Photo by Arnold Mejia
Is this rock's next great instrument?

By: Jesse Sendejas Jr.

Electric-guitar sales boomed in the 1960s, thanks to Clapton and Hendrix. In the 1980s, synthesizers were popular enough to blow up the likes of A-ha and A Flock of Seagulls. Beck upped the status of two turntables and a microphone, and everyone knows that a band's drummer gets all the ass.

The instruments of the moment are banjo, mandolin and fiddle. Thanks to groups like Mumford and Sons, Of Monsters and Men and Trampled by Turtles, these twang-tastic stringed instruments are no longer just for Appalachian jam sessions. Somewhere, Woody Guthrie is smiling. But what other instruments are poised to make the leap from supporting act to headliner?

Photo by Audrey Meyer

Musical Saw

The musical saw makes a mournful sound. There are no bouncy tunes being performed by this staid instrument. Which is perfect, because we live in serious times. The musical saw is ready for its close-up, Mr. DeMille.

Ever wondered why Jeff Mangum is a genius? It's because, in part, he's figured out how to make his Neutral Milk Hotel songs crushingly sad: by featuring musical saw bawling its eyes out behind Mangum's enigmatic poetry.

A musical saw player, Christi Mikles, visited my home recently. She was passing through town with the band she was accompanying. I sat in the kitchen one morning listening to her skillfully bend the notes on her instrument from the other room. I imagined its heartbreaking story while I sipped my black coffee. It was sublime.


Associated with winged cherubs on high, it's time for the harp to make like Aretha and Whitney and go secular. If you think the instrument can't drop from the heavens into a grittier earthly realm, you've never heard a Joanna Newsom song.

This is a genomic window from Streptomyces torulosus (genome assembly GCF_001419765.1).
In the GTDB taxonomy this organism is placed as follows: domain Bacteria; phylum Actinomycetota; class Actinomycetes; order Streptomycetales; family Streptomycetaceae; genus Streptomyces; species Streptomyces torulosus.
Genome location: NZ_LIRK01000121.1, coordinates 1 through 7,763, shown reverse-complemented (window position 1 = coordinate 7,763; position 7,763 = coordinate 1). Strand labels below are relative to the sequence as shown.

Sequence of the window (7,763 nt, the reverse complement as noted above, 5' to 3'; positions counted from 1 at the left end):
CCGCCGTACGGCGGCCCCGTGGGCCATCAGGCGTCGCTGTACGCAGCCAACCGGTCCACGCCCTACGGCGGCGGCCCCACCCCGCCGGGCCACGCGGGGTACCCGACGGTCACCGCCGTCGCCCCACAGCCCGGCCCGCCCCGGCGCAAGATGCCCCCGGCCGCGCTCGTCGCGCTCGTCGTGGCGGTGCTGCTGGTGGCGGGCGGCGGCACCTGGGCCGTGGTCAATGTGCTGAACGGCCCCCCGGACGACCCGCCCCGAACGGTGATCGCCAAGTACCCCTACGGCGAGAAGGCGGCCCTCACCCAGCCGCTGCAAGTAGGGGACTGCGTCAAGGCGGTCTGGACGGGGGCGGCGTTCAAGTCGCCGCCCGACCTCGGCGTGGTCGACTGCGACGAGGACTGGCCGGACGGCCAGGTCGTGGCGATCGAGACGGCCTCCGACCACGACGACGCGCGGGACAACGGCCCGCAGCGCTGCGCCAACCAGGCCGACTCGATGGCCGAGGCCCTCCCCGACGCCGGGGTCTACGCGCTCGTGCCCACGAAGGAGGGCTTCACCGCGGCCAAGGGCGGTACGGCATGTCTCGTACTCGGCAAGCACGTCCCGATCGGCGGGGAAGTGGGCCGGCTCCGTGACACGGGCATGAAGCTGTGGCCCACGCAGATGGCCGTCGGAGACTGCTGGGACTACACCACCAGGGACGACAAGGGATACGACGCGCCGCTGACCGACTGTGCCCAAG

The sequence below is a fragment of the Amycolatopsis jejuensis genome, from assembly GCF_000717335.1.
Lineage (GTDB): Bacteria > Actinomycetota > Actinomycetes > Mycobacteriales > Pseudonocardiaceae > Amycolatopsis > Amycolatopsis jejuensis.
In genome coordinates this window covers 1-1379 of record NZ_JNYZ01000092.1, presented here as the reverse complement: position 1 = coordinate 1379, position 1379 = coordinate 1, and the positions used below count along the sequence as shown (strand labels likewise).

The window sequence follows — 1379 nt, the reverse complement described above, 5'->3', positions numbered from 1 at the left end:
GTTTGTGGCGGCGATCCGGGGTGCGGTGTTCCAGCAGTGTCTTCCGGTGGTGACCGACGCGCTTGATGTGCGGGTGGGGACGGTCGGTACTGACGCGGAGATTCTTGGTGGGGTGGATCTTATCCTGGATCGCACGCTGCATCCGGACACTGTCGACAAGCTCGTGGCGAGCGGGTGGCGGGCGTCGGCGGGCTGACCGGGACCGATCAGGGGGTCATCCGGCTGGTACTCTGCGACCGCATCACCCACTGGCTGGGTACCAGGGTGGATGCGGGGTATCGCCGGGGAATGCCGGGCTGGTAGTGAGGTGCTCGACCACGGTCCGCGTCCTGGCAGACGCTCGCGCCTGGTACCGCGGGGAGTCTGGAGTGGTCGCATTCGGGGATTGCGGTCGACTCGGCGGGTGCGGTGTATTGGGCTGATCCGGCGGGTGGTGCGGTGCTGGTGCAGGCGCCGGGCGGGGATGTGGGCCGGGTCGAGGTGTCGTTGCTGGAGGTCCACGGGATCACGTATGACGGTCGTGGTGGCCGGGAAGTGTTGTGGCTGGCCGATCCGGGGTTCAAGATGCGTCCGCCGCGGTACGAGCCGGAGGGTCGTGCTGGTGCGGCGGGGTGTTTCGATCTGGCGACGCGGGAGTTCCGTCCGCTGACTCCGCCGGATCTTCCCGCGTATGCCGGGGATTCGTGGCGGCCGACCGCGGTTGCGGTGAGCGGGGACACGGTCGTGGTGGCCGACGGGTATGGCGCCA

Dallas-based harpist Rizpah Fitzgerald is drawing new fans to this ancient instrument by giving it some modern flair. She's a classically-trained, award-winning harpist who's played Carnegie Hall and The Kennedy Center's Millennium Stage, but her most exciting project might be her duo with guitarist Eric Faires.

Dubbed Rizpah Eccentrica, it showcases her virtuoso harp playing and strong vocals on pop songs like “Sweet Dreams (Are Made of This)” and “Umbrella.” If you've never associated words like “shred” and “wail” with harp, watch Fitzgerald take on “All Along the Watchtower.”


My daughter plays the washboard — ferociously. I swear I can sometimes see sparks flying from the damn thing.

There are tons of washboard/rubboard players laying the backbeat down for zydeco bands, but if it's going to scrape its way to front of the stage, it's going to take some innovation. No one is trying harder to make this instrument a centerpiece than New Orleans' Washboard Chaz Leary. He played at this year's New Orleans Jazz and Heritage Festival and is in at least four different bands, lending his sound to jazz, blues and western swing styles.

I'd like to see washboard head from roots music to the mainstream. The washboard seems so metal. Because it is. Literally. I predict one day a resurgent Marilyn Manson will hit the stage with a gargoyle-shaped washboard hanging from his neck, wearing finger picks fashioned into gnarly demon claws. Then, Guitar Center will need to clear a wall for its collection of washboards retailing for $300.


The uke has been trying to break through for decades. Back in the 1960s, Tiny Tim made it popular with “Tiptoe Through the Tulips.” In the 1990s, it supported Israel Kamakawiwo's astonishing voice on his version of “Somewhere Over the Rainbow,” and then Tune-Yards tried to break it back in recent times.

Still, it never had much staying power as a main instrument. Even the likes of Eddie Vedder couldn't do it, though he tried mightily on 2011's Ukulele Songs.


Does accordion need a makeover? These days it's mostly associated with traditional Mexican music, polka, and Weird Al.

If there's an Yngwie Malmsteen of accordion out there, it may be YouTube-famous squeezeboxer swissdaddycool. He's posted dozens of modern-rock hits to his channel, mostly shot in black in white at a secret location that seems to be his European living room. Metallica, Guns N' Roses, Deep Purple, and even Chopin…he covers them all.

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